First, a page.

Indexed on: 27 May '11Published on: 27 May '11Published in: Parasitology Research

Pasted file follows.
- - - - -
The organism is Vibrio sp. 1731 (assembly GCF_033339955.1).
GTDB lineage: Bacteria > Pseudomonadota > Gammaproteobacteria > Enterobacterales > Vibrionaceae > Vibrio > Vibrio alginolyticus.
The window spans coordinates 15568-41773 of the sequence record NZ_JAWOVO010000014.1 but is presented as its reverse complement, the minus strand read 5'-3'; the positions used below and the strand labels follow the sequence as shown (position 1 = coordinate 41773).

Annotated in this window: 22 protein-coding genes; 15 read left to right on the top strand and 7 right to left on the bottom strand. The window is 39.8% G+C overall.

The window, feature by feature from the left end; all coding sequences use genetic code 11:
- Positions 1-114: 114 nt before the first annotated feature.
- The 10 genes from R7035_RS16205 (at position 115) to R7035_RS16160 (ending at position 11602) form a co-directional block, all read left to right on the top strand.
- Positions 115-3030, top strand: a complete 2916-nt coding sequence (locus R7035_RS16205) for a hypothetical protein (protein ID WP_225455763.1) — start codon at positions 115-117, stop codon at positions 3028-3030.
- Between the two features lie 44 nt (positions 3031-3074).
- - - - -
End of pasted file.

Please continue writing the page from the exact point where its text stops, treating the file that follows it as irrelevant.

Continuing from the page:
The purpose of the study is to explore the role of humoral immunity against Schistosoma mansoni infection in C57BL/6 mice using highly resistant rabbits that had been exposed to three separate immunizations with ultraviolet (UV)-irradiated cercariae (8,000 attenuated cercariae/rabbit in each immunization), and their sera were tested for their ability to transfer protection against S. mansoni challenge. The present study showed the reduction in challenge worm burden had reached 32.76-43.64% when compared with recipients of normal serum or no serum. The surface topography of the worms collected from immunized mice with either normal rabbit sera (NRS) or vaccinated rabbit sera (VRS) revealed severe tegumental alterations, especially in the VRS group. Worms collected from groups that were immunized by NRS or VRS postinfection (200 normal cercariae/mouse) by day 42. Worms from group immunized with NRS showed damage in the tegument, characterized by severe swelling or erosion of tegumental folds, accompanied by changes in tubercles, swelling, shortening, and loss of spines in male worms. The alteration in female tegument was characterized by swelling of tegumental folds, atrophy of ventral sucker, damage of sensory papillae along all the body, severe peeling in some regions, and appearance of few small blebs. VRS induced more severe tegumental damage than NRS in both male and female worms. Severe shrunken vesicles were protruded from the surface between the two suckers. The tegument of the male showed a collapse of tubercles followed by the appearance of vesicles on their surfaces, fusion, erosion, and superficial focal peeling of tegumental folds. In the female worms, severe damage to the oral sucker, the surface between the two suckers, extensive peeling, severe swelling of the tegument, and damage of sensory papillae. In conclusion, the present study support the hypothesis that high levels of antibodies were developed in rabbit sera after multiple exposures to attenuated cercariae of S. mansoni. Furthermore, immunization might have transferred protection against the infection, indicated by severe morphological alterations, a sign of elimination of the worms. Further investigation is being carried out to reveal the molecular mechanisms underlying the transfer of protection.